Tuesday, 20 September 2016

British Rail Corporate Identity Manual

Many of you may be aware of this successful Kickstarter project - a high specification reproduction of the iconic British Rail Corporate Identity Manual. It has been widely profiled in many design magazines, blogs etc, even making an appearance on BBC news!

The book is the brainchild and passion of Wallace Henning, who first read about the Manual around seven years ago, which in turn lead to his dedicating his MA to creating an identity for a renationalised transport network and also began collecting British Rail ephemera.
Image showing the original Manual
The foreword is by Michael C Place, creative director and founder of Build. The introduction is written by Tony Howard, former head of design at British Rail, now managing director of Transport Design Consultancy. There is an essay from James Greenfield, creative director of Koto together with an essay from Dr Paul Rennie, writer and Context Subject Leader at Central Saint Martins. There is also an interview with Gerry Barney, designer of the British Rail double arrow symbol.
Image showing pre-production copy of the new book
The publication is now in the production phase, so I thought I'd write a little about the production and the selection of the paper
The book itself is 310x247mm, section sewn and casebound, covered in a white bookcloth with 472 pages and five 'gatefold' spreads, with the whole production weighing just under 2 kilos! The pages are all printed offset litho, with the original pages reproduced in CMYK and the additional pages printed in two spot colours.
When I was first briefed about the project, the material that was used for the original book was described as a 'hard calendered' smooth white cartridge paper. This would have been commonly used for guidelines as it is more robust than a coated paper and for the reproduction, mainly illustrations, this paper would give the best result.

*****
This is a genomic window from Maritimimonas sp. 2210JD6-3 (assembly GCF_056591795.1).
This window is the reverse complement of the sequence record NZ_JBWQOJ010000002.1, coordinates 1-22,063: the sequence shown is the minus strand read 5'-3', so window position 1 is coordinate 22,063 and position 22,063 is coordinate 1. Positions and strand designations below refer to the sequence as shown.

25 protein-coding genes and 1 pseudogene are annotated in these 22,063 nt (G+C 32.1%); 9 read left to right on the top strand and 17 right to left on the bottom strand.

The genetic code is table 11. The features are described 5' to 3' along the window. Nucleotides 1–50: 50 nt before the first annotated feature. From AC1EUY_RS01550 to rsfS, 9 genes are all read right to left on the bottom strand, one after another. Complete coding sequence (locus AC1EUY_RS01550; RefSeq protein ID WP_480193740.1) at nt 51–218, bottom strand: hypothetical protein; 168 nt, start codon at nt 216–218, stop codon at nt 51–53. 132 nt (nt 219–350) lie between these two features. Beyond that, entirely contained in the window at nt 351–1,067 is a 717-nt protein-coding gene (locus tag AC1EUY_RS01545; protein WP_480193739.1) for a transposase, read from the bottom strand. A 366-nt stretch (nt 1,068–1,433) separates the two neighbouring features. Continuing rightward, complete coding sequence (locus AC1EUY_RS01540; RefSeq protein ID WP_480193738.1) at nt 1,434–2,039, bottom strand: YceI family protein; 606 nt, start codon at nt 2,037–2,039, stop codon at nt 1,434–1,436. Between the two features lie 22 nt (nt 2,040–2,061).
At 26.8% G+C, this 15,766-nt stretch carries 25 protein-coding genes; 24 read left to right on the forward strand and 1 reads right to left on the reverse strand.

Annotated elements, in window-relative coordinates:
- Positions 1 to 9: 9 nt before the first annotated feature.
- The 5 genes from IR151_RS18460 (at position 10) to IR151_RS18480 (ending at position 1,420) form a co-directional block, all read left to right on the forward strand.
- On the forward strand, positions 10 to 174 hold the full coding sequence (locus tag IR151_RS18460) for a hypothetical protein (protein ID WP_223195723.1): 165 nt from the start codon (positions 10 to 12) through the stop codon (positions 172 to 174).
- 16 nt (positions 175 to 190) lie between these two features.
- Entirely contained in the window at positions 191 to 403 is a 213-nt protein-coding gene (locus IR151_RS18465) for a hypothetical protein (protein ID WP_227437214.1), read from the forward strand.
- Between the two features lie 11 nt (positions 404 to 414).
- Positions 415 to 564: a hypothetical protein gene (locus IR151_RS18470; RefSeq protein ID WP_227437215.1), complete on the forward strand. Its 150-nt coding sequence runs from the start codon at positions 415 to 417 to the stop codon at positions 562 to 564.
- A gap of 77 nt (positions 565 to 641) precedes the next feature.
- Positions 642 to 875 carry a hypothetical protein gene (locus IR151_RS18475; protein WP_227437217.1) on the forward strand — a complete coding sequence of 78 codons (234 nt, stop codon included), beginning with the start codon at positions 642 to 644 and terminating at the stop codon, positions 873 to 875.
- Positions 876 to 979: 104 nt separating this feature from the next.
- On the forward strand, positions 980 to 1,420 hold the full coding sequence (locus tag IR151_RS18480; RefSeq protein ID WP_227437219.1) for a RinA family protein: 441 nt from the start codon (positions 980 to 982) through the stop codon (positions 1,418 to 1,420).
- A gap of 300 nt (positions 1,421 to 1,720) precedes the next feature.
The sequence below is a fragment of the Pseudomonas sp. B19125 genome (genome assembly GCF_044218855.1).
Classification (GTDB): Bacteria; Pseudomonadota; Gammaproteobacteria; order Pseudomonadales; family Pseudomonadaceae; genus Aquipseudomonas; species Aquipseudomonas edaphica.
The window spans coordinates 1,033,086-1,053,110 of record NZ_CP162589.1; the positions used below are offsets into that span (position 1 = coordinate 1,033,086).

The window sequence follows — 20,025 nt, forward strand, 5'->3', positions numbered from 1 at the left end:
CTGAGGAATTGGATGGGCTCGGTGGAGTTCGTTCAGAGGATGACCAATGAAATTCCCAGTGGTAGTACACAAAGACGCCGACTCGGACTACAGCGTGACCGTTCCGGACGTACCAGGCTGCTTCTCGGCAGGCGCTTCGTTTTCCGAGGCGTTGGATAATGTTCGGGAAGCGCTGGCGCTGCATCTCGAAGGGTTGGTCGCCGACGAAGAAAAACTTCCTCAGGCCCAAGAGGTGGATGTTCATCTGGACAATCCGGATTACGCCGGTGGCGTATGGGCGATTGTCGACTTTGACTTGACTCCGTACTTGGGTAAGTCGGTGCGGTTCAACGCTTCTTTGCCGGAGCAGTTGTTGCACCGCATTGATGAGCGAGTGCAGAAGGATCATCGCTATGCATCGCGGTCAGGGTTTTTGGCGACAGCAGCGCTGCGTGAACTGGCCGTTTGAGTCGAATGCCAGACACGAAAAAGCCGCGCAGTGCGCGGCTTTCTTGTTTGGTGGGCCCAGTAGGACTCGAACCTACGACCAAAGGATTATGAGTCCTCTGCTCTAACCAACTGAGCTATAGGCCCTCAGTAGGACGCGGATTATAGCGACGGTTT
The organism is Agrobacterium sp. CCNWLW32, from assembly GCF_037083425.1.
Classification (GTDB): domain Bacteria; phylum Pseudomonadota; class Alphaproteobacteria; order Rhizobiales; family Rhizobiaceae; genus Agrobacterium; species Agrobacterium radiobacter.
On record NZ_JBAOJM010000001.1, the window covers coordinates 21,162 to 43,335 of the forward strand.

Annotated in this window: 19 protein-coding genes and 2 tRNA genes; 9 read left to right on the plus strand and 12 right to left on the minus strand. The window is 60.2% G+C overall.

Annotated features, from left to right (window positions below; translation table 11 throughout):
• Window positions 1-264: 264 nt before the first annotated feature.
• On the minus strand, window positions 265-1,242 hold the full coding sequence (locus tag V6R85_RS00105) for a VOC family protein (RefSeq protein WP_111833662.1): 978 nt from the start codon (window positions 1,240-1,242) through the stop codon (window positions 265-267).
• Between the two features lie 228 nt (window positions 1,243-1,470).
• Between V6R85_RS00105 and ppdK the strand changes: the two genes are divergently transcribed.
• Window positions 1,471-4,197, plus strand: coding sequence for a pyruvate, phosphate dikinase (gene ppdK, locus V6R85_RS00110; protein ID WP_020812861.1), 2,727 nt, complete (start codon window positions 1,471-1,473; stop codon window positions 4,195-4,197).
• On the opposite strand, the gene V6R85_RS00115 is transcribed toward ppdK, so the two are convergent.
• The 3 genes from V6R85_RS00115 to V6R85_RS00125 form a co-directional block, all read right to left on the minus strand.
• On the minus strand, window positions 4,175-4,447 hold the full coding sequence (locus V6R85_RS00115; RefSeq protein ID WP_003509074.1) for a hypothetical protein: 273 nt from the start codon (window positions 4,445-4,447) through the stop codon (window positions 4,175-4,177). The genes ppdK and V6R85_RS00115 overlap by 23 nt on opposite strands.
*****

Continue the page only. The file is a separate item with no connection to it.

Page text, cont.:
...now it's important to remember that this book is a "high specification facsimile" not trying to reproduce an exact copy, so a paper that was sympathetic to the original was important, but not necessarily an exact match.
A wide range of quite different papers were considered for the project, but the one that Wallace felt had the right 'feel' for the project was Lessebo Design Smooth White in 130gsm. The Lessebo Mill is located in remote area of southern Sweden called Småland. The mill is named after the town in which the mill is situated (Lessebo) and is surrounded by a rugged terrain full of boulders and dense forests between large shallow lakes. Bruk is the Swedish word for mill, hence Lessebo Bruk.

Founded in the middle of the 17th century as an iron mill, it was granted permission by the local government to produce paper in 1693. It should go without saying that all paper was made by hand at this point in time and it wasn't until the 19th century that paper machines were invented. It is also worth noting that the mill still has a Handmade Paper studio ...where I have actually made paper!

 Lessebo Bruk is a mill with complete focus on forest based products with a modern product mix of graphical papers, dissolving cellulose and energy - in fact their power plant heats the town swimming pool as well as a great many of the houses in the town!

The paper was manufactured during the summer and the below picture shows the pallets and pallets of paper at the printer.
Print is being handled by Jon Arnold at JDA Graphics and it is printed on a Komori, offset litho, B1 format HUV press. The advantage of HUV is that the ink is cured at the end of the press, without the need for 'sealing' or 'coating' the paper - certainly a significant advantage in terms of speed of turnaround for finishing. Here is the paper on press...
Another important factor as you can see from the image above, the sheets have 16pp to view (32pp per sheet). An important factor of book production (and arguably for the production of all printed literature) is that the 'grain direction' of the paper runs from the head to the foot of the book (i.e. parallel to the spine). This is important because of the way the paper feels and 'rolls' and the way the text flops and lays open. The grain direction refers to the way the fibres lie in the direction of the paper machine and is one of the most important physical characteristics of a paper. The paper for this project had to be ordered as 'short grain' so when the sheets are folded into sections, the direction of the grain will run parallel to the spine.

All the sections are now printed and on their way to the bindery ...I can't wait to see the finished copy.

The good news is that there are still copies available to buy - over and above the copies which are already committed to those who supported the Kickstarter campaign. You can still pre-order copies at a cost of just £60. You can read more about the project and pre-order here:

Posted by Justin Hobson 20.09.2016


  1. Really loving your blog - ecstatic about all these different paper/finishing inspiration!

  2. Need to document all this into a book!


Thanks for your comment! If I like it, I'll add it on. Cheers J